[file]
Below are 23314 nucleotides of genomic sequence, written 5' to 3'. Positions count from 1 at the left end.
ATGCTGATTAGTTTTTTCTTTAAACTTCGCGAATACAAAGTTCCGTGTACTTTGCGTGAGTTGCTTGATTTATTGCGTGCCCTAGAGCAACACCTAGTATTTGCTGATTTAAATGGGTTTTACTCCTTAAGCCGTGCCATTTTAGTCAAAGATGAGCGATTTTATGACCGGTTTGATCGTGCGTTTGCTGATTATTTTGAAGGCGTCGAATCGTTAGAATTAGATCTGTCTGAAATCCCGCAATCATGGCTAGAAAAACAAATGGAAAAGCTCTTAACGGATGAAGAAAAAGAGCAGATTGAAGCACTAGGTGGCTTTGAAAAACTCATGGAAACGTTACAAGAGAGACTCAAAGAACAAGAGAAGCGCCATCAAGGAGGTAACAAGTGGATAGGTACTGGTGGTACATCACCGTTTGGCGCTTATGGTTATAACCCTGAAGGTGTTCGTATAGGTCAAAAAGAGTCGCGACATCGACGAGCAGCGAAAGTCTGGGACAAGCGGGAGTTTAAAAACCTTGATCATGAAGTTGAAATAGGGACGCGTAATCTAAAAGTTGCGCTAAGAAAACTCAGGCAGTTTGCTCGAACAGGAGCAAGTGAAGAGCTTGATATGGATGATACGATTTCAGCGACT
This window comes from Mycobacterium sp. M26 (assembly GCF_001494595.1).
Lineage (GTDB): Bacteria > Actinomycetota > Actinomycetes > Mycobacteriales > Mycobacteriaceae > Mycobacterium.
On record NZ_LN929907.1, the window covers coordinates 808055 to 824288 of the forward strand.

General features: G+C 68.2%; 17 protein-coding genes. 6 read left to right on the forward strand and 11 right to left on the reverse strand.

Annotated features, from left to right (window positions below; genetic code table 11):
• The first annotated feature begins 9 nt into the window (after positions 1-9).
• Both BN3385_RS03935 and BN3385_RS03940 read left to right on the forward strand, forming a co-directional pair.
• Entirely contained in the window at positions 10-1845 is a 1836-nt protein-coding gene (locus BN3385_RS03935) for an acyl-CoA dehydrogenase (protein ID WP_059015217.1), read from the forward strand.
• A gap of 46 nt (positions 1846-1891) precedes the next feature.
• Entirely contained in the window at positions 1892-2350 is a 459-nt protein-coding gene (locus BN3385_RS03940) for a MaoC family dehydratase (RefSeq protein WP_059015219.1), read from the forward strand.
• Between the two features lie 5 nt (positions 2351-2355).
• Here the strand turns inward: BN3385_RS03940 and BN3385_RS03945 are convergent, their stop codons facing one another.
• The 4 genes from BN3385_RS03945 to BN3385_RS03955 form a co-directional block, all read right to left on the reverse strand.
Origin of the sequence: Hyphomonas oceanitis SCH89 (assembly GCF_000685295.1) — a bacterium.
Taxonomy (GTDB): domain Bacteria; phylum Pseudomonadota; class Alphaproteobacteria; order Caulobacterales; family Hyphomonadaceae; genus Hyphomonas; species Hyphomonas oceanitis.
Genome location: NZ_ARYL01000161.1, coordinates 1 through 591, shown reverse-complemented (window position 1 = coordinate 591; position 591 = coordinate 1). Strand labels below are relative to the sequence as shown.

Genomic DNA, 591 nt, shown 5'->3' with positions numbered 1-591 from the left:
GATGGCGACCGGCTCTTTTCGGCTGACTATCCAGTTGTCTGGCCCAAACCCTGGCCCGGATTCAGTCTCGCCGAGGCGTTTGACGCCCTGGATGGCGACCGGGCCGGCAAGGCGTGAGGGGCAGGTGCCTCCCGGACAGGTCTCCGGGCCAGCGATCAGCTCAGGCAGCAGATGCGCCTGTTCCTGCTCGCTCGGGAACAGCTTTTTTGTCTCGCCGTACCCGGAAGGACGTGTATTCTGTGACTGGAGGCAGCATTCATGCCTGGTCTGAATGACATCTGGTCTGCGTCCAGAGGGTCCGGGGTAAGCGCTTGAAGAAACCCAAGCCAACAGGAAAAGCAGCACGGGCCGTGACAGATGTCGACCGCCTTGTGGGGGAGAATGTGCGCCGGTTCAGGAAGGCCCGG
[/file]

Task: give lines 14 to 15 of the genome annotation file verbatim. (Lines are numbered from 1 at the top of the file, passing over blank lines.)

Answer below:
• Here the strand turns inward: BN3385_RS03940 and BN3385_RS03945 are convergent, their stop codons facing one another.
• The 4 genes from BN3385_RS03945 to BN3385_RS03955 form a co-directional block, all read right to left on the reverse strand.